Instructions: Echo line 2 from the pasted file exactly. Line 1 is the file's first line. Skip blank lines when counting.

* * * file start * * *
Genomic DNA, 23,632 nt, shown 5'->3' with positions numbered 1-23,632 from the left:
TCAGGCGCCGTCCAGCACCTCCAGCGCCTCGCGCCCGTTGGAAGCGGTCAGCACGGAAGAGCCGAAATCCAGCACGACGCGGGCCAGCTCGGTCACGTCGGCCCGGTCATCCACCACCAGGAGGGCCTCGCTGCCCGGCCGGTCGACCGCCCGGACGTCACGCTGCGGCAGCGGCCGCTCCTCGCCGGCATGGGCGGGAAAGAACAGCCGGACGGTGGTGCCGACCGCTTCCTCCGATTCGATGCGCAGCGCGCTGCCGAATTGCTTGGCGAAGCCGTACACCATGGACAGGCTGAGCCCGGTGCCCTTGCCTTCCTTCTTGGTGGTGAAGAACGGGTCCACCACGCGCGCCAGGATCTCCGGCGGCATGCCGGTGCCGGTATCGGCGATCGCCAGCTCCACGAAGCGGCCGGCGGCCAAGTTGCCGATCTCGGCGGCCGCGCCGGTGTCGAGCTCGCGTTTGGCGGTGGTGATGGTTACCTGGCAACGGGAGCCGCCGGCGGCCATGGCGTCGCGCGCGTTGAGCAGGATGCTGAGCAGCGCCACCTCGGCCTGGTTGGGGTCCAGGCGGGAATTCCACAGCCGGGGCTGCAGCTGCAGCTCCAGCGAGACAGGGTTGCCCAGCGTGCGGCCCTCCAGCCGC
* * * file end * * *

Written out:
TCAGGCGCCGTCCAGCACCTCCAGCGCCTCGCGCCCGTTGGAAGCGGTCAGCACGGAAGAGCCGAAATCCAGCACGACGCGGGCCAGCTCGGTCACGTCGGCCCGGTCATCCACCACCAGGAGGGCCTCGCTGCCCGGCCGGTCGACCGCCCGGACGTCACGCTGCGGCAGCGGCCGCTCCTCGCCGGCATGGGCGGGAAAGAACAGCCGGACGGTGGTGCCGACCGCTTCCTCCGATTCGATGCGCAGCGCGCTGCCGAATTGCTTGGCGAAGCCGTACACCATGGACAGGCTGAGCCCGGTGCCCTTGCCTTCCTTCTTGGTGGTGAAGAACGGGTCCACCACGCGCGCCAGGATCTCCGGCGGCATGCCGGTGCCGGTATCGGCGATCGCCAGCTCCACGAAGCGGCCGGCGGCCAAGTTGCCGATCTCGGCGGCCGCGCCGGTGTCGAGCTCGCGTTTGGCGGTGGTGATGGTTACCTGGCAACGGGAGCCGCCGGCGGCCATGGCGTCGCGCGCGTTGAGCAGGATGCTGAGCAGCGCCACCTCGGCCTGGTTGGGGTCCAGGCGGGAATTCCACAGCCGGGGCTGCAGCTGCAGCTCCAGCGAGACAGGGTTGCCCAGCGTGCGGCCCTCCAGCCGC